A Tale Of Two Frustrating Headphones

A Tale Of Two Frustrating Headphones
Image: Alex Walker (Kotaku)

There is a version of this story where two companies, one deeply connected to gaming and one oft considered a resigned entrant, release two products targeting two ends of the gaming market. One makes a play at the more affordable end, while the other brings its particular brand of sound to a gaming market beset with excessive bass and inaccurate sound.

But that wouldn’t be telling the full story.

The headsets, Sennheiser’s wireless GSP 670’s and the Logitech Pro X, are targeting core gamers in very different ways. Sennheiser’s approach is what you’d expect from the storied audio company: a focus on accurate — or pure, depending on your point of view — sound coupled with the convenience of wireless technology and design expertise.

Logitech, which is still making a separate play into the headset market despite having purchased the Astro headset brand that specialises in $200-plus headsets of their own, has a different tack. Logitech believes crappy microphones are one of the biggest killers of gaming headsets, so the Pro X combines a headset that has a USB DAC and inbuilt technology from Blue, the makers of the popular Blue Yeti microphones. If you can combine sound that’s good enough at a relatively low price point, while offering vastly improved microphone quality, that should be enough for a hyper-competitive offering at the $249 price point.

The GSP 670’s, for what it’s worth, will set you back $499.95. Both are compatible with consoles in different ways, either through wired/3.5mm jack connections or wirelessly via the 2.4GHz connection. (The Sennheiser’s won’t work with a USB-C to USB-A adapter, mind you, but most wireless adapters don’t, so that’s not a surprise.)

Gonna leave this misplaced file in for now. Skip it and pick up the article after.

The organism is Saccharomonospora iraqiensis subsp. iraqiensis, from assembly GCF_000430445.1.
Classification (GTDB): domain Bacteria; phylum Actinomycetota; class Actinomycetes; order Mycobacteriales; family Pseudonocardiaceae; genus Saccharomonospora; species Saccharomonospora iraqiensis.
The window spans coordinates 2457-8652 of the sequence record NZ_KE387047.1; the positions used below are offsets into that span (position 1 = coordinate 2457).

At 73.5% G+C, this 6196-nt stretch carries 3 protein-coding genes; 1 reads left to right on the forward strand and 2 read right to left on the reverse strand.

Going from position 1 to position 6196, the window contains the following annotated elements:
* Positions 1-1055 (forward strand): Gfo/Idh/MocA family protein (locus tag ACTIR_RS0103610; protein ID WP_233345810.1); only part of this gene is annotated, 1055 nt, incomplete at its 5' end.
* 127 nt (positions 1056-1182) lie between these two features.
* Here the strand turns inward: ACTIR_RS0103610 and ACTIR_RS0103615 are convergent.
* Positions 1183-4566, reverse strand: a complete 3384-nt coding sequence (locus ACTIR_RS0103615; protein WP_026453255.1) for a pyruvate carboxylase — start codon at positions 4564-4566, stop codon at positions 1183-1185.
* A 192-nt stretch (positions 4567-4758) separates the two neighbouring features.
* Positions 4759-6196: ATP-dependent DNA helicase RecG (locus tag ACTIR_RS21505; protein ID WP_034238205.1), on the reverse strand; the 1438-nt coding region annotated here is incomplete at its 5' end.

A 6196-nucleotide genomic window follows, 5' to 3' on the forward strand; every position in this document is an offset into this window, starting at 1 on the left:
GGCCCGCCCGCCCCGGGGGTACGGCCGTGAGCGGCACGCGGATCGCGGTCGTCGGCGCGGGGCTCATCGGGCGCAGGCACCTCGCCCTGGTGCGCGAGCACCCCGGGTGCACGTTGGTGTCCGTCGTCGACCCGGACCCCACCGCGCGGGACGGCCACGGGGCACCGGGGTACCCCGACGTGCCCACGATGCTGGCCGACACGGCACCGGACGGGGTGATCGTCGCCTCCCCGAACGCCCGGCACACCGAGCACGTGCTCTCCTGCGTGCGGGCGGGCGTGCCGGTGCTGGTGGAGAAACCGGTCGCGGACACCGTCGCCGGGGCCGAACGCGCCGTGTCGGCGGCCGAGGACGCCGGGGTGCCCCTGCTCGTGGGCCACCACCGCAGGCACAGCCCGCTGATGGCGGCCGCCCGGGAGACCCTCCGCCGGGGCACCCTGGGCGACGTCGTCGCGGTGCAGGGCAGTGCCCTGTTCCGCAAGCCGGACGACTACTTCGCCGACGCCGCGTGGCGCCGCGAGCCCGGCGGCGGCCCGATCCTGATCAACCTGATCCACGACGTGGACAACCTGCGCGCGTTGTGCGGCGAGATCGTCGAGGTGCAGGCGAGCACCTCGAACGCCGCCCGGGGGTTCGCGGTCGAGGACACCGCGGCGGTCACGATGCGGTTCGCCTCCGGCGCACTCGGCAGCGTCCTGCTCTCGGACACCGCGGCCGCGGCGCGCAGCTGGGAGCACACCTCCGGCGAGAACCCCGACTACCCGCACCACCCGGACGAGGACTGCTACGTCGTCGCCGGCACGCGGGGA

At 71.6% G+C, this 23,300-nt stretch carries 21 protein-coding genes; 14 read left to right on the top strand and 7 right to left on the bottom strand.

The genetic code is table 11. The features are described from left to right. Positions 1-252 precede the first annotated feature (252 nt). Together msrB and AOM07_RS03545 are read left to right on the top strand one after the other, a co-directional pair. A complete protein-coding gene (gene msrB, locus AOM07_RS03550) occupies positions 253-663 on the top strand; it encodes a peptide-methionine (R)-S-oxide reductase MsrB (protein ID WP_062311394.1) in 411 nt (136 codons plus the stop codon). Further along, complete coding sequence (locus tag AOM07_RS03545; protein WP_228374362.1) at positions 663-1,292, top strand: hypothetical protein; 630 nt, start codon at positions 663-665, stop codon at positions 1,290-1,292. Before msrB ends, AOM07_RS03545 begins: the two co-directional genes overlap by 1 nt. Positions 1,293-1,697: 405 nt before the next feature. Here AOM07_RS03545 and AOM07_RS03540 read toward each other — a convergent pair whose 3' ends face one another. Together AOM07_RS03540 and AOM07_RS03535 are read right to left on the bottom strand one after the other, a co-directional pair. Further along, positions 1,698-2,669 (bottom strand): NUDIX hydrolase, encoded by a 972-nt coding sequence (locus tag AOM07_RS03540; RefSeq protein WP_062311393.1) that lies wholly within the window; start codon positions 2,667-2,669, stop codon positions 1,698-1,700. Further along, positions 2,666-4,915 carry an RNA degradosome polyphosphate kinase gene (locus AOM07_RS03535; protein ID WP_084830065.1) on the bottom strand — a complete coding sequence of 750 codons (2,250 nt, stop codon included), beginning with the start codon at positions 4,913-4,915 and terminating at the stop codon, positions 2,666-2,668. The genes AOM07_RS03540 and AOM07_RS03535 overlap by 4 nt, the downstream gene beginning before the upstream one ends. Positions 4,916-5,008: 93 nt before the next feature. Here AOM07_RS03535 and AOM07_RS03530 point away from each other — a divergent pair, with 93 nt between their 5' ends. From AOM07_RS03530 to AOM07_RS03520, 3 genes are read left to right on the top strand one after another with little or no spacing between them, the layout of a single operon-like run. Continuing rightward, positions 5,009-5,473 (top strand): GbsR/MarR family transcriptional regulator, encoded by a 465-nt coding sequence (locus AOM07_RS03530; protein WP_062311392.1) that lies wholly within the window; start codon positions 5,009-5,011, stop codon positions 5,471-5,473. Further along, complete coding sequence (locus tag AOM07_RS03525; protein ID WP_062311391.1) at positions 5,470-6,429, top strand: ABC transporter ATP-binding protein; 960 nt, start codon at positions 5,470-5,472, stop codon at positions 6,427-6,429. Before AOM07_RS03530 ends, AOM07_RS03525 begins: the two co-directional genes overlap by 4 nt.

I’ve toiled and turned with both headsets, swapping one out for the other, comparing them against my current rig, other wireless offerings (entry level and medium tier offerings), and I’ve struggled with both of them for weeks. And it’s because they both suffer from the same fundamental problem. The physical, raw hardware of each has a lot to love — but both are held back by the misery of software.

Image Image: Alex Walker (Kotaku)

The Sennheisers are the most expensive, so we’ll start with those. Sennheiser has been around the gaming space for a lot longer than most remember. Well before Razer started rolling out headphones left right and centre in the late ’00s, Sennheiser headphones were some of the most common you’d find at LAN parties and particularly international Counter-Strike tournaments. Their sound profile matched the ancient CS 1.6 soundstage well, although eventually Audio Technica started to gain a reputation among the core gamer community, Plantronics muscled in below the $100 mark.

Over the last decade, Sennheiser’s a brand that has been seen among gaming less and less. The GSP 670’s are one move by the German brand to re-establish themselves in the space, although they’re doing so at a bit of an awkward time. Affordable wireless headsets have started to become available en masse — it’s an area where Corsair has done particularly well, and before their absorption into Logitech, Astro had dominated in console gaming with their Mixamps and fancy base stations.